Cross-sectional associations between 24-hour activity behaviours and motor competence in youth: a compositional data analysis

Richard Tyler*, Andrew J. Atkin, Jack R. Dainty, Dorothea Dumuid, Stuart J. Fairclough

*Corresponding author for this work

Research output: Contribution to journalArticle (journal)peer-review

Abstract

Abstract: Background: The study aimed to examine the cross-sectional associations between 24-h activity compositions and motor competence in children and adolescents, while stratifying by sex and school type (primary or secondary school) and estimate differences in motor competence associated with reallocations of time between activity behaviours. Methods: Data were collected from 359 participants (aged 11.5 ± 1.4 years; 49.3% boys; 96.9% White British). Seven-day 24-h activity behaviours [sleep, sedentary time, light physical activity (LPA), moderate-to-vigorous physical activity (MVPA)] were assessed using wrist-worn accelerometers. Motor competence outcomes were obtained using the Dragon Challenge (process, product, time, and overall scores). Linear mixed models examined associations between activity behaviour compositions and motor competence outcomes for all participants and stratified by school type (primary or secondary) and sex. Post-hoc analyses modelled the associations of reallocating fixed durations of time between activity behaviours with the outcomes. Results: In all participants, relative to other activity behaviours, MVPA had the strongest associations with motor competence outcomes. Time reallocations (5, 10, 15, 20 min) to MVPA from any of the other three behaviours were associated with higher overall, process, and time scores [effect sizes (ES) = 0.05–0.07 (5 min) and 0.19–0.27 (20 min)]. The stratified models displayed that MVPA had the strongest associations with outcomes in both sexes, irrespective of school type. The largest positive, and negative estimated differences occurred when MVPA hypothetically replaced LPA or sleep [ES = 0.04–0.10 (5 min) and 0.14–0.39 (20 min)], and when LPA or sleep hypothetically replaced MVPA [ES = − 0.03 to − 0.11 (5 min) and − 0.13 to − 0.54 (20 min)], respectively. Conclusions: Relative to other activity behaviours, MVPA had the strongest association overall with motor competence outcomes. Hypothetical reallocations of time from LPA or sleep to MVPA (and vice versa) were associated with the largest positive estimated differences in motor competence outcomes. Therefore, our findings reinforce the key role of MVPA for children’s and adolescents’ motor competence.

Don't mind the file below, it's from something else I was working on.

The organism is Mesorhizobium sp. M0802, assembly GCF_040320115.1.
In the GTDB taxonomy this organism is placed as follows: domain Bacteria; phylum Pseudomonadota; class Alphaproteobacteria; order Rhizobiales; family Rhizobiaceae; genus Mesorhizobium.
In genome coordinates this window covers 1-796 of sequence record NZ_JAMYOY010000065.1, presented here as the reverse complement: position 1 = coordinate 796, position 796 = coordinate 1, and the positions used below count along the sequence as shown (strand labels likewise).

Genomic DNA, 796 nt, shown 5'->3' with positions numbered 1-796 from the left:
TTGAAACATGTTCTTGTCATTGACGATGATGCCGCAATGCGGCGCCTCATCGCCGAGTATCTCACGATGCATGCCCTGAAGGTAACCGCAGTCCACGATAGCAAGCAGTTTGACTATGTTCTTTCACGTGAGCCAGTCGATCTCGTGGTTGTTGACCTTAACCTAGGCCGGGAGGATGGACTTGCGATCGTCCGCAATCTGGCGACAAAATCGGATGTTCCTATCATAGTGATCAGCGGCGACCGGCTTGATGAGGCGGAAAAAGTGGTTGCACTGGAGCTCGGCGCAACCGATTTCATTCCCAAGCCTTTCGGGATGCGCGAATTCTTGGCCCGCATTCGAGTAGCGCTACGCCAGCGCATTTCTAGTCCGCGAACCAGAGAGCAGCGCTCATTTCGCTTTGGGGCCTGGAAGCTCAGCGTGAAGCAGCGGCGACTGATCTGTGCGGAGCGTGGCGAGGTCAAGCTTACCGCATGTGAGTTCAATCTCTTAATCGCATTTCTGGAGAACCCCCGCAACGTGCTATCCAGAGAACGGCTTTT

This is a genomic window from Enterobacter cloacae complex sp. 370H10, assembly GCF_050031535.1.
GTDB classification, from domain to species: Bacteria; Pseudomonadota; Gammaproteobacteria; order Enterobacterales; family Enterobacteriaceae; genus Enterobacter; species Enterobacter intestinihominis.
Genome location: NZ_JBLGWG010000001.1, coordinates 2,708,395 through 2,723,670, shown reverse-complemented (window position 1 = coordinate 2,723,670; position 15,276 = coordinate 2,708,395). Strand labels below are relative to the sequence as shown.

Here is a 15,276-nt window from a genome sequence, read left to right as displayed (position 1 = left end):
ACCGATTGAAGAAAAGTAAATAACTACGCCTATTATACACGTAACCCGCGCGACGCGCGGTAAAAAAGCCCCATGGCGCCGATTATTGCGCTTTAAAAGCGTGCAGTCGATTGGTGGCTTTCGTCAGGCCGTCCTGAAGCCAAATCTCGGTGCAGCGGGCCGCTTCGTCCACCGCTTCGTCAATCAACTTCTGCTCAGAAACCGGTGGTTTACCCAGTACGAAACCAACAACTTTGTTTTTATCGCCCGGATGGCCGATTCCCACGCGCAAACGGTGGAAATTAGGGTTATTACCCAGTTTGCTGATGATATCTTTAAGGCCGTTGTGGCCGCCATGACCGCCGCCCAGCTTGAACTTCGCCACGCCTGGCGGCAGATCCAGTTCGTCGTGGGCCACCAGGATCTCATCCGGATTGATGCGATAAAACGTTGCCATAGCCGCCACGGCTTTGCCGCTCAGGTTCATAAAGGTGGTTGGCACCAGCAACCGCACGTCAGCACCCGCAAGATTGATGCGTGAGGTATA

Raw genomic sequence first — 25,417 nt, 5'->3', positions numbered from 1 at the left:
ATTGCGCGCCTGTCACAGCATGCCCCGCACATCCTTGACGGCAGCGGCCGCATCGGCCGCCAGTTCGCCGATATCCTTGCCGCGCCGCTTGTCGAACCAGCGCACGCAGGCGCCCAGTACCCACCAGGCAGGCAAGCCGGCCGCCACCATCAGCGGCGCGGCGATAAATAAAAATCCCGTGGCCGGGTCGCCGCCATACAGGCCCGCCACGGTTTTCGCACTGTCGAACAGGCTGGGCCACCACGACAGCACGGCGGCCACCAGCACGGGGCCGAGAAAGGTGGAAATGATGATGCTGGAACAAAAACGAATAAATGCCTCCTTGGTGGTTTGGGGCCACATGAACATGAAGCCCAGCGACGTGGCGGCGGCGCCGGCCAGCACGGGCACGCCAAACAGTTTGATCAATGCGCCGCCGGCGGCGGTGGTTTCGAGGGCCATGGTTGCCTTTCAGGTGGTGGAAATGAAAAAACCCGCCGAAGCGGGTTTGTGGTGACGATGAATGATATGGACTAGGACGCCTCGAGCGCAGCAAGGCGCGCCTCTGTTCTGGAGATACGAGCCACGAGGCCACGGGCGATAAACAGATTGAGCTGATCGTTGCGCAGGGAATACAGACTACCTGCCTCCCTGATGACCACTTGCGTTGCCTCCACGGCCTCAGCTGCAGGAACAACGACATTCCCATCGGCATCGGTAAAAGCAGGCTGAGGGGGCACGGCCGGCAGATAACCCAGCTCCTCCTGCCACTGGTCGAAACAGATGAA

Original languageEnglish
Pages (from-to)3
JournalJournal of Activity, Sedentary and Sleep Behaviors
Volume1
Issue number1
Early online date1 Sep 2022
DOIs
Publication statusE-pub ahead of print - 1 Sep 2022

Keywords

  • Research
  • Physical activity
  • Sedentary behaviour
  • Sleep
  • Motor skills
  • Children
  • Adolescents
  • Time-use epidemiology

Fingerprint

Dive into the research topics of 'Cross-sectional associations between 24-hour activity behaviours and motor competence in youth: a compositional data analysis'. Together they form a unique fingerprint.

Cite this